In short, it may be taxable, however there’s much more to It than that.
When completing self-assessment tax returns, I often get asked by clients if they really need to find all their bank interest payments for me, especially when it’s only a few pence a month.
You may not know that the banks and building societies already give details of interest payments to HMRC. It’s a complicated and manual process to match it to your tax account, but once HMRC do they are expecting you to tell them about the bank interest payments. If you don’t, you have made an error or been dishonest on your tax return and it could flag you for investigation. Put yourself if their shoes… if you can get it wrong about a few pounds of interest, what else could you not be telling them?
Most people get some kind of allowance that makes their interest on earnings tax free:
Only Additional Rate taxpayers (those with over £150,000* of income) are not eligible for a savings allowance.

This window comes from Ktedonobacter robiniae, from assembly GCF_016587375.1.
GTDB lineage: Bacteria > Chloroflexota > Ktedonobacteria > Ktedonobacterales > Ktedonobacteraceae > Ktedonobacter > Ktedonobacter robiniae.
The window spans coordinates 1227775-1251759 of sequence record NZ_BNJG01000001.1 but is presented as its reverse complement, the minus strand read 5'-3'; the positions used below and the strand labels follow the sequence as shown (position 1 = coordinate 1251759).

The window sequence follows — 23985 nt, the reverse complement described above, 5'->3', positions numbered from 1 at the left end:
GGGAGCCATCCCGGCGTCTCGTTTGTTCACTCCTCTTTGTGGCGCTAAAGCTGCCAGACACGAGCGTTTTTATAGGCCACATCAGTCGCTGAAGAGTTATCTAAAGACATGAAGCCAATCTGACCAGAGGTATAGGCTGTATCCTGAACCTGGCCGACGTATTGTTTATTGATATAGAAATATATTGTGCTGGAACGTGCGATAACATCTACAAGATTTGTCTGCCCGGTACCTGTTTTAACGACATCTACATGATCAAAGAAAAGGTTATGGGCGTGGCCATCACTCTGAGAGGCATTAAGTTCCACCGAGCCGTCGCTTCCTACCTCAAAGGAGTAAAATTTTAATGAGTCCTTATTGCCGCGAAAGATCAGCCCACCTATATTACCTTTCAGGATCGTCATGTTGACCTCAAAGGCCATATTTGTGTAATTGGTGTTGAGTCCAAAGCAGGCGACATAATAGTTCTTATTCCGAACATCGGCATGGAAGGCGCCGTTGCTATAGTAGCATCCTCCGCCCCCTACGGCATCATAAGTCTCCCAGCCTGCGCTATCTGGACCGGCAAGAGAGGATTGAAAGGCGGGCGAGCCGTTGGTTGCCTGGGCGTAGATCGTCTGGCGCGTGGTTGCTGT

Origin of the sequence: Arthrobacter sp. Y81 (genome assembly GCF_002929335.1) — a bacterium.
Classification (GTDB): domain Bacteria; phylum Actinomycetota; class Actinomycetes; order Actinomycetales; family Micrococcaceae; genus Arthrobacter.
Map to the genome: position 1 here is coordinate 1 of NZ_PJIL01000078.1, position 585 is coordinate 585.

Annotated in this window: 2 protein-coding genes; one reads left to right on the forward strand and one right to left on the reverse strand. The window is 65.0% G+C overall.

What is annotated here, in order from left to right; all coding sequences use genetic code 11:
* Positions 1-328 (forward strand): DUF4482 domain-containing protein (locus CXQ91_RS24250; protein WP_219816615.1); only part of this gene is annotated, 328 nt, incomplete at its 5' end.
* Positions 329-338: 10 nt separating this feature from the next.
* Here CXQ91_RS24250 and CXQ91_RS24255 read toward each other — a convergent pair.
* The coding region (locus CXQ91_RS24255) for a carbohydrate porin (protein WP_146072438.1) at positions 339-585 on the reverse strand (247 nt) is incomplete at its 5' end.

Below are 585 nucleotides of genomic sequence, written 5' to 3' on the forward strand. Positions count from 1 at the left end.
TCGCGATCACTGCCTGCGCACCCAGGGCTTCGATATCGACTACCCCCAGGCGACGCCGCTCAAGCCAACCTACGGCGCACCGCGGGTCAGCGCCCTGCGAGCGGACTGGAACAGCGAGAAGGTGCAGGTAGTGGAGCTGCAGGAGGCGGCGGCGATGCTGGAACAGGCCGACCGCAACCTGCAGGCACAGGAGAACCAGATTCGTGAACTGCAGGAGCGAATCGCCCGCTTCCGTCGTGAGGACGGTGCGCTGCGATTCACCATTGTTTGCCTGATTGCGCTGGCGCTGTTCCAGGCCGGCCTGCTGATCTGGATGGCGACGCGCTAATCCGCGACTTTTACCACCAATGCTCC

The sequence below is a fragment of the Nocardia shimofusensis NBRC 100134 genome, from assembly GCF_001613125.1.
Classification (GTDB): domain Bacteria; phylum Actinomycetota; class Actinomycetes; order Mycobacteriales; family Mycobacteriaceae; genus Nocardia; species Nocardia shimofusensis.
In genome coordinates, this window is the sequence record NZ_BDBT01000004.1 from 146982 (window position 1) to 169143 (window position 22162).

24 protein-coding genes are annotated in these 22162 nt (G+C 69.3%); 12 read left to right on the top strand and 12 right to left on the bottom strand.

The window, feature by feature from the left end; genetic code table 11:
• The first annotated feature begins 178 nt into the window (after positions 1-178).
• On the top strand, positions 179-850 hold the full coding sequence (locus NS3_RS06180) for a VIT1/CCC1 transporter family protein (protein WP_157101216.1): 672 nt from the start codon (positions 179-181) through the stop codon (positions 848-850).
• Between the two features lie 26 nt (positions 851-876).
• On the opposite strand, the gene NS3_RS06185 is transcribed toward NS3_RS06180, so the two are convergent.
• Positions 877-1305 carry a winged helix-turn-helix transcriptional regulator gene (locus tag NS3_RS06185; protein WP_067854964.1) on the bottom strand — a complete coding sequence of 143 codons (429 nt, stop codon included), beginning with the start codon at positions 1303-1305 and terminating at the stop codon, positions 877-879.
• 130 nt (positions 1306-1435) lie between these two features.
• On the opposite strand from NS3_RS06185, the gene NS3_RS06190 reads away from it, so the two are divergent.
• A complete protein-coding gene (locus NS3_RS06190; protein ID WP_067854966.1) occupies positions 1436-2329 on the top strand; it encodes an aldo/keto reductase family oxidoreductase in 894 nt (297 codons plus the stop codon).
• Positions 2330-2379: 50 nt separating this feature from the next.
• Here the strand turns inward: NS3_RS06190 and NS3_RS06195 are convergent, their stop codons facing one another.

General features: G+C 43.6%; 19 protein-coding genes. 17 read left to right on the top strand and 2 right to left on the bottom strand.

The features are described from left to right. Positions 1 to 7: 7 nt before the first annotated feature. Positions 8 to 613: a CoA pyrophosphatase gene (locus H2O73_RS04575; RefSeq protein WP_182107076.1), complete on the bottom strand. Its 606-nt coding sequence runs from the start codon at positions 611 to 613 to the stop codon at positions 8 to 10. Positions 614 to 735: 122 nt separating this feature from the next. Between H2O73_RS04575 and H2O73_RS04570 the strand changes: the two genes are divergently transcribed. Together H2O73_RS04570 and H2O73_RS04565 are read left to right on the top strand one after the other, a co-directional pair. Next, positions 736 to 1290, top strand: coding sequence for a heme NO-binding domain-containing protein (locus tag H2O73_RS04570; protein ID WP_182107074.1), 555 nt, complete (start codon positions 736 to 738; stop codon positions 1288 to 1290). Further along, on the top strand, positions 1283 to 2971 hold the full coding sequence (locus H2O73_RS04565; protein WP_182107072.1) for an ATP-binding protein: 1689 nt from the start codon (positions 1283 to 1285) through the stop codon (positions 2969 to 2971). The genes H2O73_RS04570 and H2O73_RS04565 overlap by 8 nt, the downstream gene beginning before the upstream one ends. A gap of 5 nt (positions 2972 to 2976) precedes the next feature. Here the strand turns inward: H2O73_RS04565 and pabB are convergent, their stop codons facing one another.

As well as the allowances, some accounts are tax free such as Individual Savings Accounts (ISAs), some National Savings and Investments (NS&i) and the government Help To Save scheme to name a few. You don’t declare this interest on your self-assessment tax return.
The interest on some accounts is taxed at source, meaning you have already paid tax on the interest you received. If this is the case and you were entitled to tax-free savings under one of the rates or allowances, you can reclaim tax paid on your savings interest. You will get the tax back as part of the tax calculation and if HMRC end up owing you, you can get a rebate.
Not necessarily, most banks and building societies provide an Annual Interest Summary. This could be:
If you have a joint account, interest will be split equally between the account holders
We have mainly talked about bank and building society accounts but interest on the following is also taxable:
* Though figures were correct at the time of publishing these rates change each tax year. Please see the latest rates on the gov.uk website.
Reference: Tax on savings interest (GOV.UK)